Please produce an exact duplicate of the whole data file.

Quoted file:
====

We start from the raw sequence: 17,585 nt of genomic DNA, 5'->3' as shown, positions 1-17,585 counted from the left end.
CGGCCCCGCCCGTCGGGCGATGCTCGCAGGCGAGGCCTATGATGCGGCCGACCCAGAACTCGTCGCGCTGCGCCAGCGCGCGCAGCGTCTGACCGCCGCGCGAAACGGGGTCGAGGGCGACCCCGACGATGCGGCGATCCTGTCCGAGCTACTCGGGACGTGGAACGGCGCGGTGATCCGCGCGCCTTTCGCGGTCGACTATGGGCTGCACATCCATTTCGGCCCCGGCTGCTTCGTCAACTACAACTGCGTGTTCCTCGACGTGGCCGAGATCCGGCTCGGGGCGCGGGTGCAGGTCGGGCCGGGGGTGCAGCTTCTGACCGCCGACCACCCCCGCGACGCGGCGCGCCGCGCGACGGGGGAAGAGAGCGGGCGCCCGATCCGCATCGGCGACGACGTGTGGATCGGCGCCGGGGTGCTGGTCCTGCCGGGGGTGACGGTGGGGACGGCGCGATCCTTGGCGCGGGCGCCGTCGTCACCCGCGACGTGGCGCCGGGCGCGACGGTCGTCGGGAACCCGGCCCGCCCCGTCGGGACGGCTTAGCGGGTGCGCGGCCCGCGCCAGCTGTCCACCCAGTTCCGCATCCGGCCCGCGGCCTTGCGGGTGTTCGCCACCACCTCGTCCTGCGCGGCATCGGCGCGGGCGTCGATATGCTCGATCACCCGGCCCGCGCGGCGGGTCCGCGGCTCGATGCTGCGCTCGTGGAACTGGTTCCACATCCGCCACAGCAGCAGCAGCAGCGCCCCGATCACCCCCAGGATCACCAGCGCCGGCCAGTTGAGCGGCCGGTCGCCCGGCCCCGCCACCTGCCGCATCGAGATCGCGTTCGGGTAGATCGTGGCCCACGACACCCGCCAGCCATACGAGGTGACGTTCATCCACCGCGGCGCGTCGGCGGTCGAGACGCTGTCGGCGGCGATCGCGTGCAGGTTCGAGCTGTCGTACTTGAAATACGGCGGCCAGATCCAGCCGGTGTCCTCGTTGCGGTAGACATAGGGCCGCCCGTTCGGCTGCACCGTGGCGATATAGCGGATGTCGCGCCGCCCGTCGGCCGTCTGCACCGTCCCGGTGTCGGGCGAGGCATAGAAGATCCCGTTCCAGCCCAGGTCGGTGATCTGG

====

We start from the raw sequence: 17,585 nt of genomic DNA, 5'->3' as shown, positions 1-17,585 counted from the left end.
CGGCCCCGCCCGTCGGGCGATGCTCGCAGGCGAGGCCTATGATGCGGCCGACCCAGAACTCGTCGCGCTGCGCCAGCGCGCGCAGCGTCTGACCGCCGCGCGAAACGGGGTCGAGGGCGACCCCGACGATGCGGCGATCCTGTCCGAGCTACTCGGGACGTGGAACGGCGCGGTGATCCGCGCGCCTTTCGCGGTCGACTATGGGCTGCACATCCATTTCGGCCCCGGCTGCTTCGTCAACTACAACTGCGTGTTCCTCGACGTGGCCGAGATCCGGCTCGGGGCGCGGGTGCAGGTCGGGCCGGGGGTGCAGCTTCTGACCGCCGACCACCCCCGCGACGCGGCGCGCCGCGCGACGGGGGAAGAGAGCGGGCGCCCGATCCGCATCGGCGACGACGTGTGGATCGGCGCCGGGGTGCTGGTCCTGCCGGGGGTGACGGTGGGGACGGCGCGATCCTTGGCGCGGGCGCCGTCGTCACCCGCGACGTGGCGCCGGGCGCGACGGTCGTCGGGAACCCGGCCCGCCCCGTCGGGACGGCTTAGCGGGTGCGCGGCCCGCGCCAGCTGTCCACCCAGTTCCGCATCCGGCCCGCGGCCTTGCGGGTGTTCGCCACCACCTCGTCCTGCGCGGCATCGGCGCGGGCGTCGATATGCTCGATCACCCGGCCCGCGCGGCGGGTCCGCGGCTCGATGCTGCGCTCGTGGAACTGGTTCCACATCCGCCACAGCAGCAGCAGCAGCGCCCCGATCACCCCCAGGATCACCAGCGCCGGCCAGTTGAGCGGCCGGTCGCCCGGCCCCGCCACCTGCCGCATCGAGATCGCGTTCGGGTAGATCGTGGCCCACGACACCCGCCAGCCATACGAGGTGACGTTCATCCACCGCGGCGCGTCGGCGGTCGAGACGCTGTCGGCGGCGATCGCGTGCAGGTTCGAGCTGTCGTACTTGAAATACGGCGGCCAGATCCAGCCGGTGTCCTCGTTGCGGTAGACATAGGGCCGCCCGTTCGGCTGCACCGTGGCGATATAGCGGATGTCGCGCCGCCCGTCGGCCGTCTGCACCGTCCCGGTGTCGGGCGAGGCATAGAAGATCCCGTTCCAGCCCAGGTCGGTGATCTGG